Dennis, how do you classify end-users who program? By any estimate I’ve seen, they far outnumber any of the three categories that you describe. They are not computer-scientists, they don’t see themselves as programmers, and they are certainly not software engineers. Perhaps a fourth category?

      Reply
  • 3. Dennis Frailey  |  June 6, 2012 at 2:47 pm

    End users who develop applications are, indeed, a fourth category and by far the largest. I didn’t include them because I was thinking mainly of those who consider computing and, in particular, computer software to be their profession. Although small compared with end user programmers, nevertheless the number of people whose livelihood is derived from computers has grown substantially and is likely to continue to do so. In that process, the breadth of things we do has expanded and, hence, the need to subdivide into more specific categories.

    Reply
  • 4. geekymom  |  June 6, 2012 at 9:36 pm

    Computing was my profession for almost 7 years before I really learned to program. I wrote scripts to do all kinds of thing. I did web development. I, too, wrote some SQL. I never would have called what I was doing programming. Hacking, maybe. Computing was my profession. I got paid to compute. :). But until a few years ago, I would not put programming on my resume. And I still wouldn’t say I was a software developer.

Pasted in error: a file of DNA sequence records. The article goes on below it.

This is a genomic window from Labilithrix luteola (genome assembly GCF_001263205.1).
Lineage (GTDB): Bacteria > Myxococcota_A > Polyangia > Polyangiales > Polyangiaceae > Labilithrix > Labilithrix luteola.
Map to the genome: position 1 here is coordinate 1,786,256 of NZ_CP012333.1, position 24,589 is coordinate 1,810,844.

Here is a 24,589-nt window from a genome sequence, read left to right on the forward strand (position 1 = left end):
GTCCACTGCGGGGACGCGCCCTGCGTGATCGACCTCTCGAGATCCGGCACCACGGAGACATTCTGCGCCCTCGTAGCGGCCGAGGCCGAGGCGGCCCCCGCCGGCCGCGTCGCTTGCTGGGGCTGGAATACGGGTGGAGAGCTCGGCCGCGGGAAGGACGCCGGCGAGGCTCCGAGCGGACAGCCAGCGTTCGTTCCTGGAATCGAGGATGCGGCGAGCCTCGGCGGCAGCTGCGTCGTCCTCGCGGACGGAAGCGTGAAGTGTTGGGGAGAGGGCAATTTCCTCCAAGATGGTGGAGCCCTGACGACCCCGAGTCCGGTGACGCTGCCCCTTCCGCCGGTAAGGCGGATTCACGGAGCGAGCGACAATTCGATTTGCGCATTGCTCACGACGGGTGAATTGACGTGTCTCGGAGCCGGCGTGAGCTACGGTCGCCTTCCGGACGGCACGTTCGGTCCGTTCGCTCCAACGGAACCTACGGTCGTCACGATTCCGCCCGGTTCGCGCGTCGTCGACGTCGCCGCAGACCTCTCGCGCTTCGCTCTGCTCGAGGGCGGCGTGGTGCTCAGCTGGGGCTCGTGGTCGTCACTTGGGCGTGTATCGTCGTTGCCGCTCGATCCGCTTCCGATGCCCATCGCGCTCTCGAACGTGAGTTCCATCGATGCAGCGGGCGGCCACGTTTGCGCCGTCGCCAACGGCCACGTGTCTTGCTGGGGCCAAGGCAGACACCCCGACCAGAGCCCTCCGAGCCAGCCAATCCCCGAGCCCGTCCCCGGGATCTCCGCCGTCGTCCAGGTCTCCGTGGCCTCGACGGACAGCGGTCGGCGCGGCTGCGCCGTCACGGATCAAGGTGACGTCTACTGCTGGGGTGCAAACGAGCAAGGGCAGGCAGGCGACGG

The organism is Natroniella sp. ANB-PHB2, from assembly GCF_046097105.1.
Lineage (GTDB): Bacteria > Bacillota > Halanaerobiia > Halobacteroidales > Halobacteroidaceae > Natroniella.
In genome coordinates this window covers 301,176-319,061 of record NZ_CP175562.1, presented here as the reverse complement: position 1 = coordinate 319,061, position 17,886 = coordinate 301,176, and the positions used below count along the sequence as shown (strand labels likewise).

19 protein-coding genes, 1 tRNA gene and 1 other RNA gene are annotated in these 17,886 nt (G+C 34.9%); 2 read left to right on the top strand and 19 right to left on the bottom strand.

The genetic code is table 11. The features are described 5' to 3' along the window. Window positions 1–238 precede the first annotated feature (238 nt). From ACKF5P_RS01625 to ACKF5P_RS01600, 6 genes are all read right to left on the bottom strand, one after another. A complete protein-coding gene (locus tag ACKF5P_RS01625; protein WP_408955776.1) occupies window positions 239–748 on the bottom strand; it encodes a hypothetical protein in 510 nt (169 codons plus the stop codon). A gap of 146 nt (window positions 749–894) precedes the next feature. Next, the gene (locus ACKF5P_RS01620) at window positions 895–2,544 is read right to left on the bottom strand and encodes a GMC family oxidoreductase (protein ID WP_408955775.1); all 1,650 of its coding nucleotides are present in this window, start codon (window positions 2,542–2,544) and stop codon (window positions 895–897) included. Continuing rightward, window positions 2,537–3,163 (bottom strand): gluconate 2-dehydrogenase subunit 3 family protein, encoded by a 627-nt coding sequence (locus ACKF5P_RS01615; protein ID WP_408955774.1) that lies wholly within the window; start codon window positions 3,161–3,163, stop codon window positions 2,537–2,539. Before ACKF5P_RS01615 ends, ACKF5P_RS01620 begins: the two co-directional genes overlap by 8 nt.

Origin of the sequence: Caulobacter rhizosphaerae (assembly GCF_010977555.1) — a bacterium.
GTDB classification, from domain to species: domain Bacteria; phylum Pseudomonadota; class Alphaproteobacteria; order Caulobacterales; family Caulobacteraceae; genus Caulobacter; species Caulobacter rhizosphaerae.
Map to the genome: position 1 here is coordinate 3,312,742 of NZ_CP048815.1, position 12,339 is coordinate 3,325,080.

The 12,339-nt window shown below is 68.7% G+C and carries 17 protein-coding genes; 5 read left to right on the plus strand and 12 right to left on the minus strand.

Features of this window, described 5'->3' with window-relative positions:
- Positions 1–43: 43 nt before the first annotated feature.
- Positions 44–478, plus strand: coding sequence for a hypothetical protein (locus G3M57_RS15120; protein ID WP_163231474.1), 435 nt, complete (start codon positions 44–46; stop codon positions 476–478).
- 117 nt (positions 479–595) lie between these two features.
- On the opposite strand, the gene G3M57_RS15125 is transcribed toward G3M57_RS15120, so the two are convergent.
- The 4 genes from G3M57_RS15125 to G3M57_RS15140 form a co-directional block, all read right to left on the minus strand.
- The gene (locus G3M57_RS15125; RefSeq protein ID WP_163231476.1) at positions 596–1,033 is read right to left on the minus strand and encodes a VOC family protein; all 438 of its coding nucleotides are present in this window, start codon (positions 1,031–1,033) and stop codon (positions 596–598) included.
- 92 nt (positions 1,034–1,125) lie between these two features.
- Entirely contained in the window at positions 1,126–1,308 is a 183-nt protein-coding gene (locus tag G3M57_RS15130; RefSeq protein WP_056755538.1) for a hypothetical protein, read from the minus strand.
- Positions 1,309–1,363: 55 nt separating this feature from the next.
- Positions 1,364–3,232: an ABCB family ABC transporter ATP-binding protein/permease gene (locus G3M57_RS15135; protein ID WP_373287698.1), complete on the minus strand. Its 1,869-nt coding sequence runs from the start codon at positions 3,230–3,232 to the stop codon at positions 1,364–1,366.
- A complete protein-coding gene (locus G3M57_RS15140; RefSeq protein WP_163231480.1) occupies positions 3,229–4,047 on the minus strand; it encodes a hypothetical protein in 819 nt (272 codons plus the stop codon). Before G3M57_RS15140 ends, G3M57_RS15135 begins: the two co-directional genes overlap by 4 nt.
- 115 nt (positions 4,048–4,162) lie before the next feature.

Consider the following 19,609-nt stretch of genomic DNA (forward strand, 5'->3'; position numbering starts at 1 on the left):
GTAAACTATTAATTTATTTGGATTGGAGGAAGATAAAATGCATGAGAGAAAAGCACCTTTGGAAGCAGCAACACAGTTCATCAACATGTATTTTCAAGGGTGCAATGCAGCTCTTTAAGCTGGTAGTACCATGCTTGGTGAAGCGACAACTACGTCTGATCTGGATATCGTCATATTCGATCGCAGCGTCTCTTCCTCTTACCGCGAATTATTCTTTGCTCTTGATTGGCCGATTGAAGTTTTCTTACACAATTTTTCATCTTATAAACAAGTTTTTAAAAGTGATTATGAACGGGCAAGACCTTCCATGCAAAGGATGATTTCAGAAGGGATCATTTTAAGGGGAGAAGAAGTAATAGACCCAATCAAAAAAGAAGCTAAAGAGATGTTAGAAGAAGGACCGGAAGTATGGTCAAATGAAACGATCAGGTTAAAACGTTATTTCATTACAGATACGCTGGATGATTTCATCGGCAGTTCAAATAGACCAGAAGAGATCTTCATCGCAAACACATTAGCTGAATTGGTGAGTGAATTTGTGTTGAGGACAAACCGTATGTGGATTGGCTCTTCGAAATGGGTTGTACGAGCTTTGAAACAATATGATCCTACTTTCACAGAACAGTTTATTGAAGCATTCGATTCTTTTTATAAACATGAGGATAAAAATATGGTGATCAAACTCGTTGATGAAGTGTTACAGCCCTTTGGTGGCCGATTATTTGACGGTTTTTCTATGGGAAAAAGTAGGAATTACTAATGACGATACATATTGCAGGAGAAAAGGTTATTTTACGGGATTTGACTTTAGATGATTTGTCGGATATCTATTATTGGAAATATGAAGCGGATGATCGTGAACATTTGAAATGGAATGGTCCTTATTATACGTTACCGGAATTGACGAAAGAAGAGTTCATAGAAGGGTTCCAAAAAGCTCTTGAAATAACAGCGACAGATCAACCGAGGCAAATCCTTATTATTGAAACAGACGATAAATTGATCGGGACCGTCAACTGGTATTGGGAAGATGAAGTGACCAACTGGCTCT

Reply
    • 5. Mark Guzdial  |  June 7, 2012 at 6:26 am

      In Brian Dorn’s studies, few graphic designers labelled themselves “programmers.” Yet they wrote significant code, e.g., almost all had written programs over 100 lines. One had written a system to assemble catalog pages from a database, all using PhotoShop scripting.

      Brian found that his subjects did need computer science and to learn better software development practices.

      Reply
      • 6. Dennis Frailey  |  June 7, 2012 at 7:10 am

        I recall from my early days as a software developer that there were a number of things I knew little of until I had to actually develop production-quality code. I did know of many problems, but I didn’t know that there were well known solutions. For example, my doctoral work involved writing a large program and many of the problems I had with that program could have been managed (and significantly reduced) had I known more about software engineering. What I needed to know more about was not what one typically learns in computer science classes – I had plenty of that since CS was my field. I didn’t understand things like configuration management and quality assurance and regression testing and techniques for measuring, tracking and predicting progress like earned value. It was only later that I came to realize how vital these are. Yet how many CS graduates even know what these terms mean?

        Reply
  • 7. Dennis J Frailey  |  June 6, 2012 at 10:39 pm

    I appreciate the fact that you are so honest about your skills. I’ve encountered quite a few people with fewer credentials than you have who consider themselves accomplished “software engineers”. [I recently had to plow through a few dozen resumes and several interviews with the kinds of people I refer to.]

    Reply
  • 8. jasongorman (@jasongorman)  |  June 8, 2012 at 8:18 am

    My (very rough) 1% includes your “end users who program” category. I’d say it’s a about a million people in total. Unless you thought that 1% of the UK population are professional software developers?

    Reply
    • 9. Mark Guzdial  |  June 8, 2012 at 8:30 am